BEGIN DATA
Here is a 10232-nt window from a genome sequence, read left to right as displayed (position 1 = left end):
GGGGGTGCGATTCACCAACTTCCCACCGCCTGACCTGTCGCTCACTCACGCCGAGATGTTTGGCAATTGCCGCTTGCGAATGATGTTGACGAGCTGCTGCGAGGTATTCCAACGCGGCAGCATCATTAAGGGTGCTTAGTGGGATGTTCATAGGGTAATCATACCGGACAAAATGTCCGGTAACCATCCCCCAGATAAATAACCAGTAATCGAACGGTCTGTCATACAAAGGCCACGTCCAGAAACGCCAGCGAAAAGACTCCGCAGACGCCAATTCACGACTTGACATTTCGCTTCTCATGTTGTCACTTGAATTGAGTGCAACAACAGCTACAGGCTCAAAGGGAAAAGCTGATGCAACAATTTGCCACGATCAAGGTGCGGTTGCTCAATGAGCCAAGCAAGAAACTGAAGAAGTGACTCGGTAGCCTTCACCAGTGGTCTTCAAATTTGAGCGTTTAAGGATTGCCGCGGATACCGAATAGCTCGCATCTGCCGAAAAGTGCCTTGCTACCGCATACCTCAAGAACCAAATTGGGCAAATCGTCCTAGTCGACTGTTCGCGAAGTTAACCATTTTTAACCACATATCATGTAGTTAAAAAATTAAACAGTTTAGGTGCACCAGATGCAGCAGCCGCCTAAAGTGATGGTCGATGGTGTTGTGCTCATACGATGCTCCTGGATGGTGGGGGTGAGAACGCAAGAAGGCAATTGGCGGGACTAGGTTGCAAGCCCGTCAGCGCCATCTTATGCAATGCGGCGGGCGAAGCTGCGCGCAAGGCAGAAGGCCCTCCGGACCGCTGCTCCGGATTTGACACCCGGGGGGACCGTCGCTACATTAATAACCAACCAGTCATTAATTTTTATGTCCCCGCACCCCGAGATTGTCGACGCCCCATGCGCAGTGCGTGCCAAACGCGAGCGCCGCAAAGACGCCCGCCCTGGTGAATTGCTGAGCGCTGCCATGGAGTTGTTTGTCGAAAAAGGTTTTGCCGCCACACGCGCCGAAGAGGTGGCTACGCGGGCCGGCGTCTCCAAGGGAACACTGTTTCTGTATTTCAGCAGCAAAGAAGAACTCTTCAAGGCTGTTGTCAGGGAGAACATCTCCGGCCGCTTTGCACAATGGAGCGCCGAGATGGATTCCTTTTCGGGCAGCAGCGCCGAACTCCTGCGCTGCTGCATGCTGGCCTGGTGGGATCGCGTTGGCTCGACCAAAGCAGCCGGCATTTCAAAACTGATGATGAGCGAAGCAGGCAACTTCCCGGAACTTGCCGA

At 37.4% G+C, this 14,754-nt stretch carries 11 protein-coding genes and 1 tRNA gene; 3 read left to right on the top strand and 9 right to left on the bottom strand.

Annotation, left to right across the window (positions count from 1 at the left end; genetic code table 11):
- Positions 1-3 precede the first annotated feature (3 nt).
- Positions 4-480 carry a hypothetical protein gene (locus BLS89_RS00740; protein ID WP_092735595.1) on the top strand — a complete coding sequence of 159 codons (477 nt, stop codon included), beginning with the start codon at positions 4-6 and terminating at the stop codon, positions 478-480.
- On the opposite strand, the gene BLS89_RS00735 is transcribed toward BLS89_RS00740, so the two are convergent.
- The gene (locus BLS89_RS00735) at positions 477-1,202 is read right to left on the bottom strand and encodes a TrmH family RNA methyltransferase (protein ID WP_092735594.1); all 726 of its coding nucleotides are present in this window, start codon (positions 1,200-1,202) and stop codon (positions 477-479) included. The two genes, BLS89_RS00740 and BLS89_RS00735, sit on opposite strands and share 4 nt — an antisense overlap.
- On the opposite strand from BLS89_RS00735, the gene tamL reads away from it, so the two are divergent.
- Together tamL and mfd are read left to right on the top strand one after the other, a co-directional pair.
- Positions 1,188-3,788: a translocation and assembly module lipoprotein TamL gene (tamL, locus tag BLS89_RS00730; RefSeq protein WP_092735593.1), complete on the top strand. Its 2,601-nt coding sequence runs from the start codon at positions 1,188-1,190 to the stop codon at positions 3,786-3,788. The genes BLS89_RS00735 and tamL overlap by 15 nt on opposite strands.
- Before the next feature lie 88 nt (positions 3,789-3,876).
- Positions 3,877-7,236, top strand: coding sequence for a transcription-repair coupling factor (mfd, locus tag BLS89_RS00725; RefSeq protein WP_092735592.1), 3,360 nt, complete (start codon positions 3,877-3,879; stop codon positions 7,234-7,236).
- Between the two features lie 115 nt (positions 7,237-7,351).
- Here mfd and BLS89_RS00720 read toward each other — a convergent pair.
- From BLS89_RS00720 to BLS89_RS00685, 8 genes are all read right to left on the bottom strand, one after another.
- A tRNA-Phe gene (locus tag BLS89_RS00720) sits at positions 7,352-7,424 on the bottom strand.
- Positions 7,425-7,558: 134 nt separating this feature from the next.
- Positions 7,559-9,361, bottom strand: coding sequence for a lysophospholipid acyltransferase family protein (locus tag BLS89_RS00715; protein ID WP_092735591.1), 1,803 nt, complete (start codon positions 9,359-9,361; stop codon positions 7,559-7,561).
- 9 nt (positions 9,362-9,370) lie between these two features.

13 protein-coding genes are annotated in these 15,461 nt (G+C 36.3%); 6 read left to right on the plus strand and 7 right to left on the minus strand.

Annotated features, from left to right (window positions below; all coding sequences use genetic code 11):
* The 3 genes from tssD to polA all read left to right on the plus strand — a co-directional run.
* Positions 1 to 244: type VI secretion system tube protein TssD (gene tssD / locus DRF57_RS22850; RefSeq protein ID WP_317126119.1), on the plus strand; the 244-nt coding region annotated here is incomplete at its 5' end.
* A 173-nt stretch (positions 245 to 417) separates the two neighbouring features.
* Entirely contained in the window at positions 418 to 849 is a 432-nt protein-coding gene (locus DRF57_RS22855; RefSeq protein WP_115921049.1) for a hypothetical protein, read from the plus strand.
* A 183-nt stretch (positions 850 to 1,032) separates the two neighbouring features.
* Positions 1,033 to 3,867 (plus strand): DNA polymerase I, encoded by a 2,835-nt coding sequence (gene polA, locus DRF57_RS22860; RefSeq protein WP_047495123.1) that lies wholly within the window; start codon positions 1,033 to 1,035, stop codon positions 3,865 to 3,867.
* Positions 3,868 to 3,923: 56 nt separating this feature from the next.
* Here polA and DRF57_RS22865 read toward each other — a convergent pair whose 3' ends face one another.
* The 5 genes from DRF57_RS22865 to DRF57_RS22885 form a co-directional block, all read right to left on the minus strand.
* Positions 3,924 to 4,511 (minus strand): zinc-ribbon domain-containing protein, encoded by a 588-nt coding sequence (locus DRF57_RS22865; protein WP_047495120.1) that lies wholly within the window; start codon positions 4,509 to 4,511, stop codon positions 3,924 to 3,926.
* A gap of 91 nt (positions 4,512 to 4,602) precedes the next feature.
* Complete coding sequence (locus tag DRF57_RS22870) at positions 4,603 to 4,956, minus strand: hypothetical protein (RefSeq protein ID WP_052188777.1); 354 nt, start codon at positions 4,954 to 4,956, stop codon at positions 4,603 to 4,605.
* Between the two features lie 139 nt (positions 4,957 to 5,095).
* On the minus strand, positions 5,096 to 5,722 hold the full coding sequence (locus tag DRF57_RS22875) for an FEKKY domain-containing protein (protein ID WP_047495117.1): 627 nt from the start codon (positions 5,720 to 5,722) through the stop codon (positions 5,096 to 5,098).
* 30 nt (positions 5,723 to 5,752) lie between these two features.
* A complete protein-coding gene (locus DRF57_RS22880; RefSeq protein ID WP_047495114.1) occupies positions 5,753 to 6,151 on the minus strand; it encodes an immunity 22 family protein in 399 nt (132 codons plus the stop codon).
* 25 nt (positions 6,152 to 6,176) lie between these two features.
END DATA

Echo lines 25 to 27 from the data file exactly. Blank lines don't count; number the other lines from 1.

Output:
* A 173-nt stretch (positions 245 to 417) separates the two neighbouring features.
* Entirely contained in the window at positions 418 to 849 is a 432-nt protein-coding gene (locus DRF57_RS22855; RefSeq protein WP_115921049.1) for a hypothetical protein, read from the plus strand.
* A 183-nt stretch (positions 850 to 1,032) separates the two neighbouring features.